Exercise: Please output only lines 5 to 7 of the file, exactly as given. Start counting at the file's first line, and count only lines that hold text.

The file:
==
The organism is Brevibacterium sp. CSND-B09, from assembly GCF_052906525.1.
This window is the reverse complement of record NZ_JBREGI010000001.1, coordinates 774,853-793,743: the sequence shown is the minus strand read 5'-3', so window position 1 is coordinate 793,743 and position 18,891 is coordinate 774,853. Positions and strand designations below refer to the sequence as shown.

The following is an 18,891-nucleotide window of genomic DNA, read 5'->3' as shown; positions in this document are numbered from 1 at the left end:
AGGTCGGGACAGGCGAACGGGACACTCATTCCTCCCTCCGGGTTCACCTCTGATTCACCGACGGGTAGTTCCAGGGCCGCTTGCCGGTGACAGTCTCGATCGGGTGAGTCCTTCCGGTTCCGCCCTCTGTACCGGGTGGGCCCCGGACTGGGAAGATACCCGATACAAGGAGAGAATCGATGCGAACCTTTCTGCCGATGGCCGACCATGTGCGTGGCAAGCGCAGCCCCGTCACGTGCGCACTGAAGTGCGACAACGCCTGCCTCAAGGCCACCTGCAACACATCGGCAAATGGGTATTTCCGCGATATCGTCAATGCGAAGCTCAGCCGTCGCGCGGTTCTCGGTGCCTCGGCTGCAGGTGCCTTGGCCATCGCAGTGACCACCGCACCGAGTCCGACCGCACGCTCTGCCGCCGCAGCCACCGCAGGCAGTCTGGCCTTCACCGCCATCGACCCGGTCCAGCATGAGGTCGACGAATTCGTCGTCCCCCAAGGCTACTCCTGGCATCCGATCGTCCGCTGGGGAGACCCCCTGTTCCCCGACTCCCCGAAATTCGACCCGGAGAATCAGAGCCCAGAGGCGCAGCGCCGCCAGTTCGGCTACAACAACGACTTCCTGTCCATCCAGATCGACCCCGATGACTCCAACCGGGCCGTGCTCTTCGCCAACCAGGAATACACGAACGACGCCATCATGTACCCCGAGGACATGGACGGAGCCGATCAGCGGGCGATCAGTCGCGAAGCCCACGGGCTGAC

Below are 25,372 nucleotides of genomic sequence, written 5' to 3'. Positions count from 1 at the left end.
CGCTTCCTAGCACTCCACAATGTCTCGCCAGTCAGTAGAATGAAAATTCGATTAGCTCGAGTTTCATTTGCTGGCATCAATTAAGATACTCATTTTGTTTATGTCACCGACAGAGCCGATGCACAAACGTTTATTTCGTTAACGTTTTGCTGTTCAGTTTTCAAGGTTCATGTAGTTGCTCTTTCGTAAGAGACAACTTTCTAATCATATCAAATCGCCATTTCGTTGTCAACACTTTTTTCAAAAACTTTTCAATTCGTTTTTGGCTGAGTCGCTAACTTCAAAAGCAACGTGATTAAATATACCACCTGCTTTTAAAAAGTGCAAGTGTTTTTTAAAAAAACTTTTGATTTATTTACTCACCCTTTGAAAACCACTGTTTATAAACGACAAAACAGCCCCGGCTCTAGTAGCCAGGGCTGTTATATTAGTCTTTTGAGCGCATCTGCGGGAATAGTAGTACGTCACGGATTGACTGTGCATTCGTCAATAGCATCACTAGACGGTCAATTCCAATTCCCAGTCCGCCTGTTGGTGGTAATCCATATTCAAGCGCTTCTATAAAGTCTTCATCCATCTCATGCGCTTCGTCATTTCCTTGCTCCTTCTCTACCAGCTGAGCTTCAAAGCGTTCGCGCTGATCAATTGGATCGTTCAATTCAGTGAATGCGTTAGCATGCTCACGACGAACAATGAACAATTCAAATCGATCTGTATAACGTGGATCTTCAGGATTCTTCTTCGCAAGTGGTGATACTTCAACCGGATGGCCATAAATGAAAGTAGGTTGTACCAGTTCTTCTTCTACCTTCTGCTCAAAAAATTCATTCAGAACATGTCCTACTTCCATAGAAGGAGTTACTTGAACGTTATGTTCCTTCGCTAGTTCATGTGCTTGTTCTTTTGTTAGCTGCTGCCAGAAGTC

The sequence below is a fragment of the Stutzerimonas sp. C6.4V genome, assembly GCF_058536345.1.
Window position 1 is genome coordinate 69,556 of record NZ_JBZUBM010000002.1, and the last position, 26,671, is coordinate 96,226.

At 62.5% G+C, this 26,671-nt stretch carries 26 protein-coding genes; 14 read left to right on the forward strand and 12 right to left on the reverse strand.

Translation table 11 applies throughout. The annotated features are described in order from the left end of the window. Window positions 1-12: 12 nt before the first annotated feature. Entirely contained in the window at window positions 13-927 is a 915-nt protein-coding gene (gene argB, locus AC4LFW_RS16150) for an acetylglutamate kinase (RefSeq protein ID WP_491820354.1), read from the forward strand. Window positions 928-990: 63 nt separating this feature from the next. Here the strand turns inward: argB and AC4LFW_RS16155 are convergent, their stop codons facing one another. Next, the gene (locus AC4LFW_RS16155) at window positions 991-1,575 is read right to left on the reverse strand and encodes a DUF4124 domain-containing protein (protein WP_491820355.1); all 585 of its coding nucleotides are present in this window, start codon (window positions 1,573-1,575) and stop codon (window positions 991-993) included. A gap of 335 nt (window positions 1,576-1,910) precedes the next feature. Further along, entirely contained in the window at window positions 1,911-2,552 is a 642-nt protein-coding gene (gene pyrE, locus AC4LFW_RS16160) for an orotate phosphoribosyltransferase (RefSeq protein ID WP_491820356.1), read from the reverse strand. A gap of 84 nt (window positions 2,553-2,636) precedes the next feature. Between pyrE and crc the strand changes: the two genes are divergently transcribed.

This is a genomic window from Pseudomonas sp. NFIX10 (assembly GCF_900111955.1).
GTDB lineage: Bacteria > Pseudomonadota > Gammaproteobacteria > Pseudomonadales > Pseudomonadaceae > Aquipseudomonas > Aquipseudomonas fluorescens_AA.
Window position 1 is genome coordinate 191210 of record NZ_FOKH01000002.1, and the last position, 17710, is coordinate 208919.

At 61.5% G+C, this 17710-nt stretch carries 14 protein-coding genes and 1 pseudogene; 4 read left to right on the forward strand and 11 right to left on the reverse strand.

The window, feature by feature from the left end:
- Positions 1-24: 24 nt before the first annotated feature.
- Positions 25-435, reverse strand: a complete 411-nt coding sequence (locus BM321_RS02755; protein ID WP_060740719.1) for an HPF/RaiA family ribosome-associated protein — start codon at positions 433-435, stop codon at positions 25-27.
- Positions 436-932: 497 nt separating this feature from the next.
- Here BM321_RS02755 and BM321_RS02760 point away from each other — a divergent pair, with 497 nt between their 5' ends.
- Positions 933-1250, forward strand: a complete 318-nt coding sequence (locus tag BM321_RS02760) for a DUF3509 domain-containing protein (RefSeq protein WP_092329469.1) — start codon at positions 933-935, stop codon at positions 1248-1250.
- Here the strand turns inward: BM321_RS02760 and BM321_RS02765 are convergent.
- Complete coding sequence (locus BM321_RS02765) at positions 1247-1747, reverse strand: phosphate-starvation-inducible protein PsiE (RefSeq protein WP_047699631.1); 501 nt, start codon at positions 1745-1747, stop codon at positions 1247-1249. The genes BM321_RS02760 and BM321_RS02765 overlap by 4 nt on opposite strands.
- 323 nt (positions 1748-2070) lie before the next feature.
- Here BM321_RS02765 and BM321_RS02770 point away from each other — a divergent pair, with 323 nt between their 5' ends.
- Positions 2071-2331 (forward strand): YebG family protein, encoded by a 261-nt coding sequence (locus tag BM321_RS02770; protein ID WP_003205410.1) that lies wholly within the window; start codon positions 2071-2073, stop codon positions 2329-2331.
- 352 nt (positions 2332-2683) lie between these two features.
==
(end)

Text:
Below are 25,372 nucleotides of genomic sequence, written 5' to 3'. Positions count from 1 at the left end.
CGCTTCCTAGCACTCCACAATGTCTCGCCAGTCAGTAGAATGAAAATTCGATTAGCTCGAGTTTCATTTGCTGGCATCAATTAAGATACTCATTTTGTTTATGTCACCGACAGAGCCGATGCACAAACGTTTATTTCGTTAACGTTTTGCTGTTCAGTTTTCAAGGTTCATGTAGTTGCTCTTTCGTAAGAGACAACTTTCTAATCATATCAAATCGCCATTTCGTTGTCAACACTTTTTTCAAAAACTTTTCAATTCGTTTTTGGCTGAGTCGCTAACTTCAAAAGCAACGTGATTAAATATACCACCTGCTTTTAAAAAGTGCAAGTGTTTTTTAAAAAAACTTTTGATTTATTTACTCACCCTTTGAAAACCACTGTTTATAAACGACAAAACAGCCCCGGCTCTAGTAGCCAGGGCTGTTATATTAGTCTTTTGAGCGCATCTGCGGGAATAGTAGTACGTCACGGATTGACTGTGCATTCGTCAATAGCATCACTAGACGGTCAATTCCAATTCCCAGTCCGCCTGTTGGTGGTAATCCATATTCAAGCGCTTCTATAAAGTCTTCATCCATCTCATGCGCTTCGTCATTTCCTTGCTCCTTCTCTACCAGCTGAGCTTCAAAGCGTTCGCGCTGATCAATTGGATCGTTCAATTCAGTGAATGCGTTAGCATGCTCACGACGAACAATGAACAATTCAAATCGATCTGTATAACGTGGATCTTCAGGATTCTTCTTCGCAAGTGGTGATACTTCAACCGGATGGCCATAAATGAAAGTAGGTTGTACCAGTTCTTCTTCTACCTTCTGCTCAAAAAATTCATTCAGAACATGTCCTACTTCCATAGAAGGAGTTACTTGAACGTTATGTTCCTTCGCTAGTTCATGTGCTTGTTCTTTTGTTAGCTGCTGCCAGAAGTC

The sequence below is a fragment of the Stutzerimonas sp. C6.4V genome, assembly GCF_058536345.1.